In one of the cases Sessions has referred to himself, the DOJ refused to provide a copy of the decision that Sessions is reviewing or any information about where the case came from and who the immigrant’s lawyer was. In another case, congressional staff happened to find the decision under review on a DOJ website days before the deadline for amicus briefs.

That opacity makes it basically impossible to know whether Sessions is planning to issue relatively narrow rulings or very broad ones. In the case in which the decision under review was discovered by congressional staffers, both the immigrant’s lawyer and the Department of Homeland Security (serving as the prosecution) asked Sessions’s office to clarify the specific legal question at hand in the review — in other words, to give them a hint of the scope of the potential precedent being set. They were denied…

Sessions and the Trump administration claim they’re trying to restore efficiency to a backlogged court system that poses the biggest obstacle to the large-scale swift deportation of border-crossing families and to unauthorized immigrants living in the US. But lawyers are convinced that Sessions’s diktats, if they’re as broad as feared, would just gum up the works further.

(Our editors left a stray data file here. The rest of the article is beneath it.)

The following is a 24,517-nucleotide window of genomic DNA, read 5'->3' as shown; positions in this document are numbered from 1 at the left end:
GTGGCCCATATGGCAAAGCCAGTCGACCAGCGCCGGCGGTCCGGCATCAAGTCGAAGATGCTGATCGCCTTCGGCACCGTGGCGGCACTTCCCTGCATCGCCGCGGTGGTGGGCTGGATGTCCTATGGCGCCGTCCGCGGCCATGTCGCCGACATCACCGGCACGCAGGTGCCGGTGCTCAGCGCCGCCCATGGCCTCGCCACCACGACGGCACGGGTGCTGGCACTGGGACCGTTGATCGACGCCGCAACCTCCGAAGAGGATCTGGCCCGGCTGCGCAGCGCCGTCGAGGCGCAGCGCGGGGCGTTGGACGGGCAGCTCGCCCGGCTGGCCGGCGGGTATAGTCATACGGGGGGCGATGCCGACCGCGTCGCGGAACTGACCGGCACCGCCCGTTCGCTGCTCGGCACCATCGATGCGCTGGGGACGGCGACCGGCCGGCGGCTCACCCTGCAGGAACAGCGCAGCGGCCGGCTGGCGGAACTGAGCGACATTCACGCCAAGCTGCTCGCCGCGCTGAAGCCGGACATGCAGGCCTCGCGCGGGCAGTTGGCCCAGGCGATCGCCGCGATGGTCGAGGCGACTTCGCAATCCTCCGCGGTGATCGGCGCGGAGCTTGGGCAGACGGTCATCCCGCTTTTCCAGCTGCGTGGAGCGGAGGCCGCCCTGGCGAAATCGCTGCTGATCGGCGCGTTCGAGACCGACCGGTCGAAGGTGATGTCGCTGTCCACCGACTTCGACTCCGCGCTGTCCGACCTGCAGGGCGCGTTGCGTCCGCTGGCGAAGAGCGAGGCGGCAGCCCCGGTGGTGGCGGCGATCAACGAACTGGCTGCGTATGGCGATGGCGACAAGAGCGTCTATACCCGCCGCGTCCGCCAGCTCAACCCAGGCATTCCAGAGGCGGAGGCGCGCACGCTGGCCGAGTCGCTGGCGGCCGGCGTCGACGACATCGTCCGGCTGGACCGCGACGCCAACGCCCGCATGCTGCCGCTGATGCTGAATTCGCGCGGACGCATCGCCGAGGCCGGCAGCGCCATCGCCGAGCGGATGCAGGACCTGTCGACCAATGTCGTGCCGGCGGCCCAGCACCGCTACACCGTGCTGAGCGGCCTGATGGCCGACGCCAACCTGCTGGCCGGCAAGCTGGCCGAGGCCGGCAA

“If the attorney general were seriously concerned about the backlog, as opposed to a desire for quick deportations, he would be focused on transferring as many cases away from” immigration judges as possible, attorney Jeremy McKinney told Vox — not forcing them to keep cases on their docket that they would rather close, or that could be rendered moot by other decisions. It’s “not smart docket control.”

And Sessions isn’t simply planning to issue these rulings and walk away. His office is planning to give itself even wider power over the immigration court system. A notice published as part of the department’s spring 2018 regulatory agenda says, “The Department of Justice (DOJ) proposes to change the circumstances in which the Attorney General may refer cases to himself for review. Such case types will include those pending before the Board of Immigration Appeals (BIA) but not yet decided and certain immigration judge decisions regardless of whether those decisions have been appealed to the BIA.”

In other words, even when a DOJ judge makes a ruling in an immigrant’s favor and ICE prosecutors don’t try to appeal the ruling, the attorney general’s office could sweep in and overrule the judge…

If the Attorney General believes this is an improvement over the current system, why is he so determined to keep the mechanisms secret?

I personally suspect Mr. Sessions’ ambitions have something to do with last weekend’s flurry of reports about “President” Trump screaming at Homeland Security Secretary Nielsen. If the blond chick can’t throw enough brown people out of “our country” fast enough, Judge Jeff assures Lord Smallgloves, then by Christianist Jeebus he’ll roll up his sleeves and git ‘er done. It’s not as if Trump calling him nasty names has deterred his zeal for enforcing the “Just Us” of Justice in the past…



The Conservatives’ Nightmare: ‘Respectful Disagreement’, But Between Social Equals

The NYTimes recently hired the “provocative” Bari Weiss (as far as I can tell, because Bret Stephens was getting screechy about being the punchline to every ‘reactionary FTFNYT columnist shows his arse in public again’ joke). Earlier this week, Weiss produced her longest, most provocative piece so far, and boy did it get the hate-clicks!